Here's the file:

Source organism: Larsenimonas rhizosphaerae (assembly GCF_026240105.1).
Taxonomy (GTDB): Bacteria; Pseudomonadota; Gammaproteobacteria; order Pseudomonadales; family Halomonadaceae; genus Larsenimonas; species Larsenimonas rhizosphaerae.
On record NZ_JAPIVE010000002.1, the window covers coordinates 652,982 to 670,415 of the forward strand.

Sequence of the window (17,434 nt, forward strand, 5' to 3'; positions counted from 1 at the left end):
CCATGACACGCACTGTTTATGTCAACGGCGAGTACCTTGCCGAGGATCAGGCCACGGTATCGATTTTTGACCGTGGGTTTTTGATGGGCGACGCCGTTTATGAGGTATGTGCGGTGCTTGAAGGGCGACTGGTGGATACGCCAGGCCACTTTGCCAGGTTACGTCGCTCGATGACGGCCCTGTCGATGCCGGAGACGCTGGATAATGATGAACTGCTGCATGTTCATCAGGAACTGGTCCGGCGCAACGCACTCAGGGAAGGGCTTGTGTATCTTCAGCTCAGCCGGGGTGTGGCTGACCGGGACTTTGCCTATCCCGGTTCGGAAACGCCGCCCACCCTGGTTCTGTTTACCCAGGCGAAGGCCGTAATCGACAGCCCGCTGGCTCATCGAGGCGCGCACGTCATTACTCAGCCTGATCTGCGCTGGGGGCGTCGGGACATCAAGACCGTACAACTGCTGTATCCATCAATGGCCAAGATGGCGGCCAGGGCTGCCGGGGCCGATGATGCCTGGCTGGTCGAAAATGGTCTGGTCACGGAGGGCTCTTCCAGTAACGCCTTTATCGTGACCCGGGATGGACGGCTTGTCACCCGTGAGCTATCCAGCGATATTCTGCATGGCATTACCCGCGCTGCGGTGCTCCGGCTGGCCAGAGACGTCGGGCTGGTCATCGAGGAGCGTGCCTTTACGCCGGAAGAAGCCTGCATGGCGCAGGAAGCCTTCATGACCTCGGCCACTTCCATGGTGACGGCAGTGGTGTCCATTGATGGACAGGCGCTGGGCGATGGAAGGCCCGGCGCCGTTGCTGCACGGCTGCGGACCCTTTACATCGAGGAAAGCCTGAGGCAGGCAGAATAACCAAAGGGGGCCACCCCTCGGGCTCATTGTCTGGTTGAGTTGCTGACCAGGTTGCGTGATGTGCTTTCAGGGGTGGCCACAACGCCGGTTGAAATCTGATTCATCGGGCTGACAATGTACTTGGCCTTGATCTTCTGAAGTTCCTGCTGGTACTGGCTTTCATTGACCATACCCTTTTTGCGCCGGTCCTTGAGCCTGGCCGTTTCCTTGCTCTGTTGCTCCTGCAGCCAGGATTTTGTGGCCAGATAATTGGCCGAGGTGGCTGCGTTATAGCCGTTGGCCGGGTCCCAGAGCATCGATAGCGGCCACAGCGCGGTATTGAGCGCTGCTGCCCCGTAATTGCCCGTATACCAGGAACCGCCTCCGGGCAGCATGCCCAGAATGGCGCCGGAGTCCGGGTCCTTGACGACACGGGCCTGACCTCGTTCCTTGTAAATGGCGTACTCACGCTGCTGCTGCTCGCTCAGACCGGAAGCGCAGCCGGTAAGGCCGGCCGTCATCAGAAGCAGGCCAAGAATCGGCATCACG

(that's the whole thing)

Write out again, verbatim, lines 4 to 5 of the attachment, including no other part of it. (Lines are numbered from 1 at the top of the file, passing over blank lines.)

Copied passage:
Sequence of the window (17,434 nt, forward strand, 5' to 3'; positions counted from 1 at the left end):
CCATGACACGCACTGTTTATGTCAACGGCGAGTACCTTGCCGAGGATCAGGCCACGGTATCGATTTTTGACCGTGGGTTTTTGATGGGCGACGCCGTTTATGAGGTATGTGCGGTGCTTGAAGGGCGACTGGTGGATACGCCAGGCCACTTTGCCAGGTTACGTCGCTCGATGACGGCCCTGTCGATGCCGGAGACGCTGGATAATGATGAACTGCTGCATGTTCATCAGGAACTGGTCCGGCGCAACGCACTCAGGGAAGGGCTTGTGTATCTTCAGCTCAGCCGGGGTGTGGCTGACCGGGACTTTGCCTATCCCGGTTCGGAAACGCCGCCCACCCTGGTTCTGTTTACCCAGGCGAAGGCCGTAATCGACAGCCCGCTGGCTCATCGAGGCGCGCACGTCATTACTCAGCCTGATCTGCGCTGGGGGCGTCGGGACATCAAGACCGTACAACTGCTGTATCCATCAATGGCCAAGATGGCGGCCAGGGCTGCCGGGGCCGATGATGCCTGGCTGGTCGAAAATGGTCTGGTCACGGAGGGCTCTTCCAGTAACGCCTTTATCGTGACCCGGGATGGACGGCTTGTCACCCGTGAGCTATCCAGCGATATTCTGCATGGCATTACCCGCGCTGCGGTGCTCCGGCTGGCCAGAGACGTCGGGCTGGTCATCGAGGAGCGTGCCTTTACGCCGGAAGAAGCCTGCATGGCGCAGGAAGCCTTCATGACCTCGGCCACTTCCATGGTGACGGCAGTGGTGTCCATTGATGGACAGGCGCTGGGCGATGGAAGGCCCGGCGCCGTTGCTGCACGGCTGCGGACCCTTTACATCGAGGAAAGCCTGAGGCAGGCAGAATAACCAAAGGGGGCCACCCCTCGGGCTCATTGTCTGGTTGAGTTGCTGACCAGGTTGCGTGATGTGCTTTCAGGGGTGGCCACAACGCCGGTTGAAATCTGATTCATCGGGCTGACAATGTACTTGGCCTTGATCTTCTGAAGTTCCTGCTGGTACTGGCTTTCATTGACCATACCCTTTTTGCGCCGGTCCTTGAGCCTGGCCGTTTCCTTGCTCTGTTGCTCCTGCAGCCAGGATTTTGTGGCCAGATAATTGGCCGAGGTGGCTGCGTTATAGCCGTTGGCCGGGTCCCAGAGCATCGATAGCGGCCACAGCGCGGTATTGAGCGCTGCTGCCCCGTAATTGCCCGTATACCAGGAACCGCCTCCGGGCAGCATGCCCAGAATGGCGCCGGAGTCCGGGTCCTTGACGACACGGGCCTGACCTCGTTCCTTGTAAATGGCGTACTCACGCTGCTGCTGCTCGCTCAGACCGGAAGCGCAGCCGGTAAGGCCGGCCGTCATCAGAAGCAGGCCAAGAATCGGCATCACG